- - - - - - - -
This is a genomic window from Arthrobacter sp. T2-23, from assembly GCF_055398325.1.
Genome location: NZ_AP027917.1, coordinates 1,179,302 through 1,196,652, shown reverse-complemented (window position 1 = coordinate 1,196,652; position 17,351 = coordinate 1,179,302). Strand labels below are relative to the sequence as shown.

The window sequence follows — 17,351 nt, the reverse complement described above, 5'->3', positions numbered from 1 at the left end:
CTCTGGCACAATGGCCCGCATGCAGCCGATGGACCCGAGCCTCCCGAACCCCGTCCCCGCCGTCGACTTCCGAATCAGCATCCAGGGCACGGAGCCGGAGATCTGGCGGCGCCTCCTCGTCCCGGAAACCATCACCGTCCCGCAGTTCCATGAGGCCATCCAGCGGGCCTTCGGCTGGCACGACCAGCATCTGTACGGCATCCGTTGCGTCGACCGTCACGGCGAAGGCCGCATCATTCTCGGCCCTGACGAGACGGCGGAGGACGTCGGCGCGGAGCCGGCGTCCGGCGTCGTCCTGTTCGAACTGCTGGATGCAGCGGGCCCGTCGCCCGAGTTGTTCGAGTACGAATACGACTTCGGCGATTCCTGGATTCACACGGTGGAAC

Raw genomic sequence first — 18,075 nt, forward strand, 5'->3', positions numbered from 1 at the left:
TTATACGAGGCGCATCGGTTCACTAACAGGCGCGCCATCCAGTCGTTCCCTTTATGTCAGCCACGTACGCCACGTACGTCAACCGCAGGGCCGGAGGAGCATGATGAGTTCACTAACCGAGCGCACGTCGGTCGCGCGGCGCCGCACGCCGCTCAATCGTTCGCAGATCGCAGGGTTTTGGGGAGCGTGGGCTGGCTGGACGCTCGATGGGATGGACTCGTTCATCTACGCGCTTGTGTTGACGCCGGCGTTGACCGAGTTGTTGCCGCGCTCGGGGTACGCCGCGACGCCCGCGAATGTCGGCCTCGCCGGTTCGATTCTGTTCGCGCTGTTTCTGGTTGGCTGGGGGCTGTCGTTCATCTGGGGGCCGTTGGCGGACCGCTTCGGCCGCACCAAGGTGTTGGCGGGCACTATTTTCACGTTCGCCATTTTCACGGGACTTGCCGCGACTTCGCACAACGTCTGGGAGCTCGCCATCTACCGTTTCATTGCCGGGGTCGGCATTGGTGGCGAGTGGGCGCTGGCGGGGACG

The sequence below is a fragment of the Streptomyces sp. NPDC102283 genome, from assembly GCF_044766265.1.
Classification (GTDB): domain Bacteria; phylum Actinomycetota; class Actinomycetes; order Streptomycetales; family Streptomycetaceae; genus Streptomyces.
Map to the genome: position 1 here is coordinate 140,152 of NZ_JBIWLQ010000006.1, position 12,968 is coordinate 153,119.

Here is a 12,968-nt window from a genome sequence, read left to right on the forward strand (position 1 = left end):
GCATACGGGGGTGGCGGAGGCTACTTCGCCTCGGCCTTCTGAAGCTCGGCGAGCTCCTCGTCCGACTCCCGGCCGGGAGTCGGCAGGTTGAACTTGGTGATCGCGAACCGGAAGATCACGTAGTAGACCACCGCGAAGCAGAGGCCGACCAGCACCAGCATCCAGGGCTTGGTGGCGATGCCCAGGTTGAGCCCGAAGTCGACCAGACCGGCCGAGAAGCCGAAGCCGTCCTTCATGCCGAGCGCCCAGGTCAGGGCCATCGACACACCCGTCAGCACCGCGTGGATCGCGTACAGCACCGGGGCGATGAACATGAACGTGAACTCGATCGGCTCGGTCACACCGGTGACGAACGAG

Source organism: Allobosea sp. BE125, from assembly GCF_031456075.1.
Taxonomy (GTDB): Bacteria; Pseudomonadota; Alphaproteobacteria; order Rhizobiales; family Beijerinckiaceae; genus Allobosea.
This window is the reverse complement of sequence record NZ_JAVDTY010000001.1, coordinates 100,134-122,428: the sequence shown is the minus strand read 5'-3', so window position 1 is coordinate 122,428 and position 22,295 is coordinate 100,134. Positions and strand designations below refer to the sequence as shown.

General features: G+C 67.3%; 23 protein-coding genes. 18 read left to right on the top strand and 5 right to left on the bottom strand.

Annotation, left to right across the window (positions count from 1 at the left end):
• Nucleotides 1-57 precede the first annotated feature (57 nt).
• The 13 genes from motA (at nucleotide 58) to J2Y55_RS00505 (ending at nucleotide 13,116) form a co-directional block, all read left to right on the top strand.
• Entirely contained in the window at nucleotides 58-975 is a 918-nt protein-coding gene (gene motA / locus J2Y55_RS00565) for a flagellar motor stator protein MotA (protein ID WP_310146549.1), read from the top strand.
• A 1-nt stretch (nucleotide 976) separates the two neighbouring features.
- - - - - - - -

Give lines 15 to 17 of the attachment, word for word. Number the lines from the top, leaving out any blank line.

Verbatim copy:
General features: G+C 67.3%; 23 protein-coding genes. 18 read left to right on the top strand and 5 right to left on the bottom strand.

Annotation, left to right across the window (positions count from 1 at the left end):
• Nucleotides 1-57 precede the first annotated feature (57 nt).